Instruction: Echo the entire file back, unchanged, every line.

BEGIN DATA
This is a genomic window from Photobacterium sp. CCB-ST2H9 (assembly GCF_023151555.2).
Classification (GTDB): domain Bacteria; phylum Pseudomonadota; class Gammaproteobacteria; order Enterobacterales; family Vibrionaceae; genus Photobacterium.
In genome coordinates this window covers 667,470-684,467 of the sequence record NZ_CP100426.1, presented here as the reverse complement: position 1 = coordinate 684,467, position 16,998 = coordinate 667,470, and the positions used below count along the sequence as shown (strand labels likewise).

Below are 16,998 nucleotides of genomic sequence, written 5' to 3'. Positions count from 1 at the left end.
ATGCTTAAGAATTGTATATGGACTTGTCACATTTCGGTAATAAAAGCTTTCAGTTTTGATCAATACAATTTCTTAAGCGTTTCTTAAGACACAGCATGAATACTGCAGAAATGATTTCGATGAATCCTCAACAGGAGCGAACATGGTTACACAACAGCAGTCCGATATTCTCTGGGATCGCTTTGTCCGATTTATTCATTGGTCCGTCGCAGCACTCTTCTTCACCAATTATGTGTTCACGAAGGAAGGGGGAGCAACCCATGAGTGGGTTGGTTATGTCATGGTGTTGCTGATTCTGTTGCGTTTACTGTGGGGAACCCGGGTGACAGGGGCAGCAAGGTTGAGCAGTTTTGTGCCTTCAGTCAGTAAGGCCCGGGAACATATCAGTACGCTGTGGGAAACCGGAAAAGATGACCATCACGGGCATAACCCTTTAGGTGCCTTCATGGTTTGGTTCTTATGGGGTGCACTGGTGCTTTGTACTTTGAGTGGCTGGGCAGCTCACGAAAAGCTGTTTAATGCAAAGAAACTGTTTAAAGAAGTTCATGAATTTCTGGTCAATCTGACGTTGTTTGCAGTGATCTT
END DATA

This is a genomic window from Photobacterium sp. CCB-ST2H9 (assembly GCF_023151555.2).
Classification (GTDB): domain Bacteria; phylum Pseudomonadota; class Gammaproteobacteria; order Enterobacterales; family Vibrionaceae; genus Photobacterium.
In genome coordinates this window covers 667,470-684,467 of the sequence record NZ_CP100426.1, presented here as the reverse complement: position 1 = coordinate 684,467, position 16,998 = coordinate 667,470, and the positions used below count along the sequence as shown (strand labels likewise).

Below are 16,998 nucleotides of genomic sequence, written 5' to 3'. Positions count from 1 at the left end.
ATGCTTAAGAATTGTATATGGACTTGTCACATTTCGGTAATAAAAGCTTTCAGTTTTGATCAATACAATTTCTTAAGCGTTTCTTAAGACACAGCATGAATACTGCAGAAATGATTTCGATGAATCCTCAACAGGAGCGAACATGGTTACACAACAGCAGTCCGATATTCTCTGGGATCGCTTTGTCCGATTTATTCATTGGTCCGTCGCAGCACTCTTCTTCACCAATTATGTGTTCACGAAGGAAGGGGGAGCAACCCATGAGTGGGTTGGTTATGTCATGGTGTTGCTGATTCTGTTGCGTTTACTGTGGGGAACCCGGGTGACAGGGGCAGCAAGGTTGAGCAGTTTTGTGCCTTCAGTCAGTAAGGCCCGGGAACATATCAGTACGCTGTGGGAAACCGGAAAAGATGACCATCACGGGCATAACCCTTTAGGTGCCTTCATGGTTTGGTTCTTATGGGGTGCACTGGTGCTTTGTACTTTGAGTGGCTGGGCAGCTCACGAAAAGCTGTTTAATGCAAAGAAACTGTTTAAAGAAGTTCATGAATTTCTGGTCAATCTGACGTTGTTTGCAGTGATCTT